Over the years, my husband and I have seen paperwork slowly switch to data. Now that we can keep everything digitally, our minimalist family tries to make the best of it, to gain space and weight from heavy boxes filled with papers, but also to make sure everything is easy to find at all times from anywhere since we move and travel a lot.
However, I’ve lost my fair share of important documents and photos. Some have everything lost in floods or fires, and some lose digital data forever, with zero chance of recovery.
It’s very important to be mindful of what you own. This means two things: that what you kept is relevant and precious to you and that you should pay even more attention to it.
Keeping in mind that 100% safety never exists, this is what we do to ensure that our data is as safe as it can be:
We use Norton on all our devices to avoid hacking risks.
It’s also a safe way to store our credit cards, passwords, and login info all in one place. It’s far more practical than a notebook. Passwords can be shared amongst family members too, which allows our (adult) children to have access to these passwords when they need them — not to mention that, as a couple, we can share login information when it is convenient for us to do so.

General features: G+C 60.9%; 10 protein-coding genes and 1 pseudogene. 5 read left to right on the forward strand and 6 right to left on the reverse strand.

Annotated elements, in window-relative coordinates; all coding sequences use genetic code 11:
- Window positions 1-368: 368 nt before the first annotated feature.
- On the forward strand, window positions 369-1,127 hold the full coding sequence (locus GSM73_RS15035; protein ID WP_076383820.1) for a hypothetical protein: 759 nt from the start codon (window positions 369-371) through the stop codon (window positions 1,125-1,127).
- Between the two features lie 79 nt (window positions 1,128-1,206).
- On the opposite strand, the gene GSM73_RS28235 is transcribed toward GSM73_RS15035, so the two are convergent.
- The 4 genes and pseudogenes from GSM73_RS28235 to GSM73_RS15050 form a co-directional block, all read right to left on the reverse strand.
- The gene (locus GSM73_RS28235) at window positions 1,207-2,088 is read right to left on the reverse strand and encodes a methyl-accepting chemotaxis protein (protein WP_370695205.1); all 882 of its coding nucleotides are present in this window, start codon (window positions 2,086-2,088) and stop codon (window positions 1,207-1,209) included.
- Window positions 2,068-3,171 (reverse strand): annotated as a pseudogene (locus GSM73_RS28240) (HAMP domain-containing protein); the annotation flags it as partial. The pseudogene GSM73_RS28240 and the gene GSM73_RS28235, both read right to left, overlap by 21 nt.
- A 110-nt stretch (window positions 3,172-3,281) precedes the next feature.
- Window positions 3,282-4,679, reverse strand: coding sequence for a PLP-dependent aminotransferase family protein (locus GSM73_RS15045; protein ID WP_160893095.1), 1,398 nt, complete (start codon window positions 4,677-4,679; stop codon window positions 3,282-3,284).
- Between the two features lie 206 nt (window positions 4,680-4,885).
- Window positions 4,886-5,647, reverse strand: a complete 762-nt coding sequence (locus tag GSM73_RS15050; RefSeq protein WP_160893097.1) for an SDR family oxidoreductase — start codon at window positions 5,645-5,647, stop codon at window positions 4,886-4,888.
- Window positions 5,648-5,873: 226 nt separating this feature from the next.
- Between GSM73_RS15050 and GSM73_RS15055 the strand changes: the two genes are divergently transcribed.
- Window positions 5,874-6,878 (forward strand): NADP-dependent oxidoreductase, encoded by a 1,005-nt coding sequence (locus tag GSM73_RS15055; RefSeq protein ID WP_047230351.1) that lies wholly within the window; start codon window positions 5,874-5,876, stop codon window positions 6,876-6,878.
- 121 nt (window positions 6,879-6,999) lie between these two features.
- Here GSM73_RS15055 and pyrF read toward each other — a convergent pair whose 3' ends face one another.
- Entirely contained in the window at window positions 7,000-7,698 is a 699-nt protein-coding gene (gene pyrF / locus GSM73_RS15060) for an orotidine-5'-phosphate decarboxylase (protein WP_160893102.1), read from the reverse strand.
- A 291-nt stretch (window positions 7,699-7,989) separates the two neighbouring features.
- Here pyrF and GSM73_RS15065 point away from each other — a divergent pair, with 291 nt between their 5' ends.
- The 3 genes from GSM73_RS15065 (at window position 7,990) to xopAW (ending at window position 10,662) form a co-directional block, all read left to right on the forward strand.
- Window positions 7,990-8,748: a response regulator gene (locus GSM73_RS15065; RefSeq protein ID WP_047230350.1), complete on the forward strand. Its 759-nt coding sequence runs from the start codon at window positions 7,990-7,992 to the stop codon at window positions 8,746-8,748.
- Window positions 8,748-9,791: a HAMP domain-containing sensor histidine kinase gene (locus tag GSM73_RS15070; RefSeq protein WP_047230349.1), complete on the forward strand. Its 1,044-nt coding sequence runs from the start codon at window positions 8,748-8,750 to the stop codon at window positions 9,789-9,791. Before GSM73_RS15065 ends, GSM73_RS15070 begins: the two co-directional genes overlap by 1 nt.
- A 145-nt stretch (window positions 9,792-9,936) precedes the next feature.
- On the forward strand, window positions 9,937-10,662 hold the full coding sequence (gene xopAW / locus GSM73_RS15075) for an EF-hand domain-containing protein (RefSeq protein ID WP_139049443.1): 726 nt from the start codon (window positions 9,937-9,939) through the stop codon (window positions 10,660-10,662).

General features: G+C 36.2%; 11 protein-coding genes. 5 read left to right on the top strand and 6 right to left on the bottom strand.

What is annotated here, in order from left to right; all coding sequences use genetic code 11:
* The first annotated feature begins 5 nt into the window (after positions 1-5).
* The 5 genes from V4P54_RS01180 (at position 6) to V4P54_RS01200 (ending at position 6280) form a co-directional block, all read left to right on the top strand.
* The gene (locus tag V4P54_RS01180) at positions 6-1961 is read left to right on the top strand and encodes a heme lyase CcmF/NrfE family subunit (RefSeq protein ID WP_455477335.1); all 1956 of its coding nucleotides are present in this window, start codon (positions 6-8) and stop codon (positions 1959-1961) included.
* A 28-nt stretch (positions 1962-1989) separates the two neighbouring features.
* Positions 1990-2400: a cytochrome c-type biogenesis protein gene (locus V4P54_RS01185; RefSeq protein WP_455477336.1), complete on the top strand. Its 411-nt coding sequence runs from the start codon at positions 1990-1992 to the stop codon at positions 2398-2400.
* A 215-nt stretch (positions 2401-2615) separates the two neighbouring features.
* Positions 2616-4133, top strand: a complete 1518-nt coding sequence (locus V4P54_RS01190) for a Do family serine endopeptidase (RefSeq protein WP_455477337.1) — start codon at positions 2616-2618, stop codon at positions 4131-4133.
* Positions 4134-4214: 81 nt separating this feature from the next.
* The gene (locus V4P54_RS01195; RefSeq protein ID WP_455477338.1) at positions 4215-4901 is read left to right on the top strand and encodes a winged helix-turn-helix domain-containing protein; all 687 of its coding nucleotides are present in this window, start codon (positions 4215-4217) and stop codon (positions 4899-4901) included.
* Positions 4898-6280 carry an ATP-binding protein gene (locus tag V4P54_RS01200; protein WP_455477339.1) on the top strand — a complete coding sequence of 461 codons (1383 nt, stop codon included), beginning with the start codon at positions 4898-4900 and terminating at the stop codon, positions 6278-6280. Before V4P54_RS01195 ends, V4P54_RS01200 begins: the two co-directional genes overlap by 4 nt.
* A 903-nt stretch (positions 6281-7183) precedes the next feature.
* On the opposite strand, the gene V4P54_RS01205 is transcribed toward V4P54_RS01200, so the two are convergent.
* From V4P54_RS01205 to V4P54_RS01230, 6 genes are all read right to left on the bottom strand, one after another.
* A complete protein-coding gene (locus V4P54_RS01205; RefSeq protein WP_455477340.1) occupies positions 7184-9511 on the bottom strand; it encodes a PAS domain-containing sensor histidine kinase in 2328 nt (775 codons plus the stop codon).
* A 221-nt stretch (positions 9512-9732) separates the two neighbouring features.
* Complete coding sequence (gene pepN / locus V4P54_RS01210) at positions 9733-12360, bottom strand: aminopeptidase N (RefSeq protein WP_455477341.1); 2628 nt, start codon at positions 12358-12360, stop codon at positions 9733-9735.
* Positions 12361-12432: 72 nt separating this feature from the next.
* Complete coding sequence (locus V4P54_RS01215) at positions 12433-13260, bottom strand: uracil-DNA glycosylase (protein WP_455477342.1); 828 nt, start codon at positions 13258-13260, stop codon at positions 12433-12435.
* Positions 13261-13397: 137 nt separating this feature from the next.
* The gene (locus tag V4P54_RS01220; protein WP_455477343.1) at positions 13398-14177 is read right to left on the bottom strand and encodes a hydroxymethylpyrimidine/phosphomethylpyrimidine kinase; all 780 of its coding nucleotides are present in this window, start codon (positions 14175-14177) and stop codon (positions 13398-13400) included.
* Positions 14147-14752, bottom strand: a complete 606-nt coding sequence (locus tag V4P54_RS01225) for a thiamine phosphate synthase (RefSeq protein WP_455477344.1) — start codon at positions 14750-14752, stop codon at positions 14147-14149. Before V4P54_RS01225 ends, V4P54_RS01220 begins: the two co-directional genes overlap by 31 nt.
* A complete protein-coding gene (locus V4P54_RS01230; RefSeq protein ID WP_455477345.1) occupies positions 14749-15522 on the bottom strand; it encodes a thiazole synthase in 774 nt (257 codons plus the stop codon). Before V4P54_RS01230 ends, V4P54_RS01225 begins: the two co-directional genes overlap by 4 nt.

We “rent” a digital vault abroad.
In this safe, we can secure important documents such as medical files, IDs, taxes, bank info, diplomas, and more. In this safe, we can store our passwords and digital wallet, but it’s individually stored this time. This is great when you don’t feel like sharing some of your passwords with anyone else; this can be useful between adult children and parents.
This is the best way to have everything handy as we travel and move a lot. It has allowed us to reduce immensely our physical safe storage, which now resumes to a letter-size pouch for each member of the family, which is far from full. They are also easy to carry when we travel.
The vault also has an automatic synchronization on our computers, with secured logins. I know these are not 100% safe, but as I said, it’s a balance between what is likely to happen and what is not. However, we never make a…